I finally got this brewed yesterday morning and it looks/smells amazing. Per my previous post, honeys used were: Amber Wildflower (AWF), Clover, Buckwheat (BW) and Orange Blossom (OB).
My original thought was to use two pots to bring my stepped additions up to temp before adding them to the main pot (5 gal stainless). I realized I was over thinking the process and just added the honey to the main pot at each addition. Since there are cooking differences between gas and electric, it might be worth noting this is all on gas.
I used 18 lbs honey for about 6 gal of bochet in a 6.5 gal carboy.
In the final product, my time:honey:heat was as follows -
2 hrs......3lbs Amber Wildflower....................High Heat/Rolling Boil
1.5 hrs...2lbs Clover, 1lb ea AWF, BW, OB.......Reduced heat to Medium/Simmer
1hr........2lbs Clover, 1lb ea AWF, BW, OB.......Medium/Simmer
.5hr.......2lbs Clover, 1lb ea AWF, BW, OB.......Medium/Simmer
I made a big starter of KV 1116 about a week ago, 1.5L, decanted off the top half and pitched the rest. I noticed signs of fermenting about 8 hrs in, and I pitched my first round of Superfood PLUS.
My OG was: weird. I'll comment on that below.*
Notes and observations:
Turtlescales and Mrbrownfolks' posts got me thinking, and while I'm interested in the carmel/toffee notes this could produce, I didn't want them overpowering. I reduced my long burn from my original 6lbs for 2.5hrs to 3lbs for 2hrs.
I started on high heat, but within 15 minutes it was well on its way to burning (like, way burning) and an acrid white smoke was on its way to filling the house (SWMBO was not amused). By the end of the half hour the honey had turned black as night. The smell and taste were, like has been previously noted in other posts, very much like burned marshmallows. Not wanting it to get too much burndeder (that's totally a word, just trust me) I opted for a lower heat and cooked the rest on medium with what I think were sufficient results.
Protein break? Much like with beer, a foam developed on my boil. It looks exactly like a protein break. I left it alone and added everything to the carboy. This morning there's still a foam cap in the carboy. I imagine it will eventually fall back in to the solution.
The volume increase was amazing. Again, this has been noted previously but I'd like to reiterate for those who might try this. You NEED a big pot. If I weren't using my 5 gal stock pot this could have turned into a disastrous mess very quickly. As it was, had I added any more honey this would have definitely boiled over. I can't speak to a lower heat for longer, but it's possible the volume increase might not be so great then.
Boiling honey is lava. Despite my best efforts at safety, after my last honey addition the volume increased almost to the top of the stock pot. When one bubble burst it sent a glop of honey flying a good 3-4 ft and it landed right on my hand. I have a spectacular blister as a result. Be careful.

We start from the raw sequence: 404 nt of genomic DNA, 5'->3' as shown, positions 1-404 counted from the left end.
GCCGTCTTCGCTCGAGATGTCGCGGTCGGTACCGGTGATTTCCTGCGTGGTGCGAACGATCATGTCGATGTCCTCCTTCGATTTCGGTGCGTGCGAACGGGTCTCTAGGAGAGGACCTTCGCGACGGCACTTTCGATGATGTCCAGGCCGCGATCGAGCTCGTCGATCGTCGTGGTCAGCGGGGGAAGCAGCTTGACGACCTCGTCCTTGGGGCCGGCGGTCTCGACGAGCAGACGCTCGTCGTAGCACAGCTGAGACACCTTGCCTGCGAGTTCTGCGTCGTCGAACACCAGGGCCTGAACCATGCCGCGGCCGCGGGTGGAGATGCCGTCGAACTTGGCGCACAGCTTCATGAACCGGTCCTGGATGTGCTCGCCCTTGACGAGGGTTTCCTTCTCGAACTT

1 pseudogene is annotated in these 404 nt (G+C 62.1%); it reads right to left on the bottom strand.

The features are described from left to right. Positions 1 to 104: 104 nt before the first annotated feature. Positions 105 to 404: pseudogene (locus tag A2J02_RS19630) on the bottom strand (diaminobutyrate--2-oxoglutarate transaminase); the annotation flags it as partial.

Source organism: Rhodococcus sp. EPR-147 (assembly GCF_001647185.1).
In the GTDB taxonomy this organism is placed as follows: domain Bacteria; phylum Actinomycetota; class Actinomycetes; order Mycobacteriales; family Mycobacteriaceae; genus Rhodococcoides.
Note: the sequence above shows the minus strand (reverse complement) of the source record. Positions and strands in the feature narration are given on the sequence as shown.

The bees. Holy crap, the bees. If you do this outside, best of luck. If you do this inside, make sure the screens are secured tight. We had about 10 just hovering outside the kitchen window while this was on the stove. A few more popped by throughout the process to say hi.
When you add water to the honey, add it slowly. The honey is hot enough to boil the water on contact, and for the first quart I added in it would boil up immediately. Be careful here not to add too much as it could cause a mess and possibly hurt you.
My honey candied. Hard crystals formed and separated to the bottom of the carboy. My best guess is this is a result from high burn. I'm not sure exactly what % this happened to, but it looks like a lot separated out. I'll be interested to see how well the crystals dissolve as fermentation progresses.
*As a result of the candying, I couldn't get a true OG reading. My estimated OG was 1.108, however just before I pitched the yeast (and after some separation had occurred) my OG was 1.056. After shaking the crap out of it and getting the crystals back up in to the solution, I couldn't get a reading above 1.070. I'm not fretting too much about it, though I'll have to just guess about my nutrient schedule since I won't know when my true sugar breaks are.
I have a strict "no honey left behind" policy so I turned the containers upside down to drain out as much honey clinging to the sides as I could. I got about 3/4 of a cup, then used warm water to dissolve the rest of what was in the containers. I figure I got about a cup total. I added this at the very end, so it wasn't burned at all. While I think this is a negligible addition, for the posterity of the process I figure it's worth noting.
If everything goes smoothly this should ferment out totally dry and I'll back sweeten accordingly.
Again, this'll get french oak in secondary.
All photos courtesy of sous chef SWMBO.
3lbs AWF starting to boil
3lbs AWF after 30 min high heat. You can see how much it expanded up the sides.
Color of the AWF after 30 min high boil.
About 1hr in. 8 lbs honey in the pot.
1hr 45 min in. 18 lbs of honey expands to fill almost the entire pot.
The final product. It's a little hard to tell the color, but it's a nice dark brown (almost black) with an almost burgundy hue.
Oh, and for those concerned about the process ruining a brew pot, mine cleaned up just fine. There might be a bit of discoloring on the bottom, but nothing to be worried about. Everything actually cleaned up significantly easier than I'd imagined.